As much about being a good sportsman as taking home a trophy

Back in those days, the cars he drove were borrowed from “gentleman racers” with plenty of dash and cash if not quite the skills of a professional.

The racing, as it is today, was a gentlemanly pursuit, however, as much about having fun and being a good sportsman as actually taking home a trophy.

A Mini Cooper, DeLorean, Ferrari 330 and Mercedes-Benz 190 SL get ready to race; click to enlarge

That was very much in evidence at this year’s event, with the drivers enjoying it every bit as much as the spectators, with whom they were more than happy to interact.

Unbelievably blue ocean, swaying palms and acres of fine white sand

Nassau Paradise Island, as the name suggests, is in many ways a celebration of the good life, in a setting of incredible natural beauty, with unbelievably blue ocean, swaying palms and acres of fine white sand all around.

Beautiful cars deserve a beautiful setting, though most racetracks are not chosen for their picturesque qualities.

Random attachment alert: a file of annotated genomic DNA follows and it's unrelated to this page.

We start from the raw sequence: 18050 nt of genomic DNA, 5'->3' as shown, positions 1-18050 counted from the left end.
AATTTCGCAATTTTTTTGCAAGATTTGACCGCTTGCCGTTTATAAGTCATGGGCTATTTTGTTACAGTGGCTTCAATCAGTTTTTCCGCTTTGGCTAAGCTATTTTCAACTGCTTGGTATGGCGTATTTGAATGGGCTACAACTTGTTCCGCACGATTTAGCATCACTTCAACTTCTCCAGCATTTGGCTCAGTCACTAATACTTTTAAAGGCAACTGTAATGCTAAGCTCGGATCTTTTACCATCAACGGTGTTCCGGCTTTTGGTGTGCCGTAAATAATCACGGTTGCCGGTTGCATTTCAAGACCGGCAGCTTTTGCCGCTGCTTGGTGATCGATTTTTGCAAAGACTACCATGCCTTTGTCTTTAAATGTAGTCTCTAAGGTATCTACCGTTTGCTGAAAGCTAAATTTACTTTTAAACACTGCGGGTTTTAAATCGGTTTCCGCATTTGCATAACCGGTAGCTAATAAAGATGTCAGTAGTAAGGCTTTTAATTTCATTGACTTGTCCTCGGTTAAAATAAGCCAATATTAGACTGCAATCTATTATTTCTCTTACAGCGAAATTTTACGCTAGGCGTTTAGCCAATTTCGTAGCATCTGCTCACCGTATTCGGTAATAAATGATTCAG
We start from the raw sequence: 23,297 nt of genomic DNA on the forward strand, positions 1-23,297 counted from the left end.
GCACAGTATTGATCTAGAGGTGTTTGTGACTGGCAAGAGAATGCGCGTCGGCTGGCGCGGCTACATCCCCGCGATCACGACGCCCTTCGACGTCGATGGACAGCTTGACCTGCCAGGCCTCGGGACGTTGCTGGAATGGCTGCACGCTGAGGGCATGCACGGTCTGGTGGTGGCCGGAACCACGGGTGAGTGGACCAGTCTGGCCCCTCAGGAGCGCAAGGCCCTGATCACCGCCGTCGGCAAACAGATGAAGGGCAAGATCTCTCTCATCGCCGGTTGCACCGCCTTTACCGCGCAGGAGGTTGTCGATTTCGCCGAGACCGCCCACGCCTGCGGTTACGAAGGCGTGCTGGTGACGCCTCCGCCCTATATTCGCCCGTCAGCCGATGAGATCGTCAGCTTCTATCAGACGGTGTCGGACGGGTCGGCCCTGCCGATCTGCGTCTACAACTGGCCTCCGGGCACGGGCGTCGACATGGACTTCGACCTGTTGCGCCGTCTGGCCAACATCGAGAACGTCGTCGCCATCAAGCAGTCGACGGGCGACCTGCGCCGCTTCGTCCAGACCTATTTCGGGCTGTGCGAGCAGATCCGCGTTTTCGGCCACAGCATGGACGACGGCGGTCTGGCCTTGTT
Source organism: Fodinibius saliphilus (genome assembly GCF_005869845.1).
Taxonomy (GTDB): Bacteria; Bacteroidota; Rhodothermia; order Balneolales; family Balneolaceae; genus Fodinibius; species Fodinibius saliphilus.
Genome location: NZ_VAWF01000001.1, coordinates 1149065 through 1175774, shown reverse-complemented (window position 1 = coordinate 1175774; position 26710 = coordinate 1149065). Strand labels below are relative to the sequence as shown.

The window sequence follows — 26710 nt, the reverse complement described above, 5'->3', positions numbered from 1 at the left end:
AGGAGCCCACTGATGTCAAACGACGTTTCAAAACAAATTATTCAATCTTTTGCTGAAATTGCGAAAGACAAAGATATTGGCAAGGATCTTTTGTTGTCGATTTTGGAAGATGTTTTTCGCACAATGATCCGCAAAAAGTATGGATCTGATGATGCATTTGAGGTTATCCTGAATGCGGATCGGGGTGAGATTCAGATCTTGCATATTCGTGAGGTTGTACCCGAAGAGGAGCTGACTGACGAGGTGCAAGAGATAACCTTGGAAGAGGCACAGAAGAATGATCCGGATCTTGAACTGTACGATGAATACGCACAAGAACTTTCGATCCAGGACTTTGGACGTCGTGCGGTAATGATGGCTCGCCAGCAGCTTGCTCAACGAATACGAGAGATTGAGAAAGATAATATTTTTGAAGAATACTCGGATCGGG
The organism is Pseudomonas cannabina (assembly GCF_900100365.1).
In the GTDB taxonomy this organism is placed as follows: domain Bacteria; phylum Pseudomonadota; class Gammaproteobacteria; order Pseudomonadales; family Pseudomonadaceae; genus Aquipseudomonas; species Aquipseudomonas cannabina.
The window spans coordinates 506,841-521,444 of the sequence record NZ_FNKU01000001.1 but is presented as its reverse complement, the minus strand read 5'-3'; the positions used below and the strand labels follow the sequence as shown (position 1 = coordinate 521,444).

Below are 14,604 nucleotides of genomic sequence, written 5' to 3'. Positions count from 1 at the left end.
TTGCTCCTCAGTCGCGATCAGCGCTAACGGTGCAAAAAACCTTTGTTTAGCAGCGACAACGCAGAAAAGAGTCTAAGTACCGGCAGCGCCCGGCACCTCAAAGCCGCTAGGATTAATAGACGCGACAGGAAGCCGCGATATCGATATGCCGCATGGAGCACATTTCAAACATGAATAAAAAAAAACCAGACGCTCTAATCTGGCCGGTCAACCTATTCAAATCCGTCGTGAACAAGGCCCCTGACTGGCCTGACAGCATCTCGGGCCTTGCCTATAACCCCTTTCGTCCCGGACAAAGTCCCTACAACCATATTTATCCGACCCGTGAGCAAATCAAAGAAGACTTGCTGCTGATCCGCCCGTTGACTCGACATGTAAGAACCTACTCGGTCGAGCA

Bahamas Speed Week originally started on a disused airfield, but these days the cars zoom around specially created tracks in some of Nassau’s most attractive locales.

1967 Ford Mustang Fastback; click to enlarge

Over 40 alluring vehicles, dating from 1952 to today, participated in the event, many of them shipped over from the UK for the occasion.

The spectacular machines making the scene included a 1952 Jaguar C-Type, a 1957 Ferrari 500 TRC and a 1965 Aston Martin DB5.

A 1952 Jaguar C-Type, a 1957 Ferrari 500 TRC and a 1965 Aston Martin DB5

These days, Sir Stirling drives one of his own cars—a rare O.S.C.A. FS372 DS from 1956.

O.S.C.A. was established in Italy in 1947 by members of the Maserati clan and survived only until 1967, making sightings of them something special indeed.